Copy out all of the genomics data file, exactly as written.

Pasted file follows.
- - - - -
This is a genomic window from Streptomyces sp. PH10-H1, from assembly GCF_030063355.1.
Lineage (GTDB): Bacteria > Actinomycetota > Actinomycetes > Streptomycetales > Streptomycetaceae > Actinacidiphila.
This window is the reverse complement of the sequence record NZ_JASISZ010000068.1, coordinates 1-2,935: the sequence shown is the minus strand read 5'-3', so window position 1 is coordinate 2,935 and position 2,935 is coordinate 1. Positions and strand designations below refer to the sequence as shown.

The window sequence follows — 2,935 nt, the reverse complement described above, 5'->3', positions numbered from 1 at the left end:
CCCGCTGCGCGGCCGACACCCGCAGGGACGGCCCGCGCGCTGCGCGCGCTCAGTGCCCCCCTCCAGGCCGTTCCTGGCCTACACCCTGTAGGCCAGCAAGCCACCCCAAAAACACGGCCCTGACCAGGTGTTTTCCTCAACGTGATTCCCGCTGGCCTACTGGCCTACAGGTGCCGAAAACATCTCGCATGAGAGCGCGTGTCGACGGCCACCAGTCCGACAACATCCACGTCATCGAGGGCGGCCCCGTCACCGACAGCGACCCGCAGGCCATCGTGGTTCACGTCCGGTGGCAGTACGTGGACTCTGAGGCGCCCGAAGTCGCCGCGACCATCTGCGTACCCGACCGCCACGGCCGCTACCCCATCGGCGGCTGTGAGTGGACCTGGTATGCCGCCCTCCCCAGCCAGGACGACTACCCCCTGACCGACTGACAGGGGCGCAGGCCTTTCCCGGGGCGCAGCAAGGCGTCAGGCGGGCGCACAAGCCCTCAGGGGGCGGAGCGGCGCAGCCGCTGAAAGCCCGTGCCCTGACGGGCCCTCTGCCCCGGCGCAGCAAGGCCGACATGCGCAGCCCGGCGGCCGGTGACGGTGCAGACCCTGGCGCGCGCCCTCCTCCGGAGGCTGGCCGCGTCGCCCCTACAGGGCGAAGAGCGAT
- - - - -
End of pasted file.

This is a genomic window from Streptomyces sp. PH10-H1, from assembly GCF_030063355.1.
Lineage (GTDB): Bacteria > Actinomycetota > Actinomycetes > Streptomycetales > Streptomycetaceae > Actinacidiphila.
This window is the reverse complement of the sequence record NZ_JASISZ010000068.1, coordinates 1-2,935: the sequence shown is the minus strand read 5'-3', so window position 1 is coordinate 2,935 and position 2,935 is coordinate 1. Positions and strand designations below refer to the sequence as shown.

The window sequence follows — 2,935 nt, the reverse complement described above, 5'->3', positions numbered from 1 at the left end:
CCCGCTGCGCGGCCGACACCCGCAGGGACGGCCCGCGCGCTGCGCGCGCTCAGTGCCCCCCTCCAGGCCGTTCCTGGCCTACACCCTGTAGGCCAGCAAGCCACCCCAAAAACACGGCCCTGACCAGGTGTTTTCCTCAACGTGATTCCCGCTGGCCTACTGGCCTACAGGTGCCGAAAACATCTCGCATGAGAGCGCGTGTCGACGGCCACCAGTCCGACAACATCCACGTCATCGAGGGCGGCCCCGTCACCGACAGCGACCCGCAGGCCATCGTGGTTCACGTCCGGTGGCAGTACGTGGACTCTGAGGCGCCCGAAGTCGCCGCGACCATCTGCGTACCCGACCGCCACGGCCGCTACCCCATCGGCGGCTGTGAGTGGACCTGGTATGCCGCCCTCCCCAGCCAGGACGACTACCCCCTGACCGACTGACAGGGGCGCAGGCCTTTCCCGGGGCGCAGCAAGGCGTCAGGCGGGCGCACAAGCCCTCAGGGGGCGGAGCGGCGCAGCCGCTGAAAGCCCGTGCCCTGACGGGCCCTCTGCCCCGGCGCAGCAAGGCCGACATGCGCAGCCCGGCGGCCGGTGACGGTGCAGACCCTGGCGCGCGCCCTCCTCCGGAGGCTGGCCGCGTCGCCCCTACAGGGCGAAGAGCGAT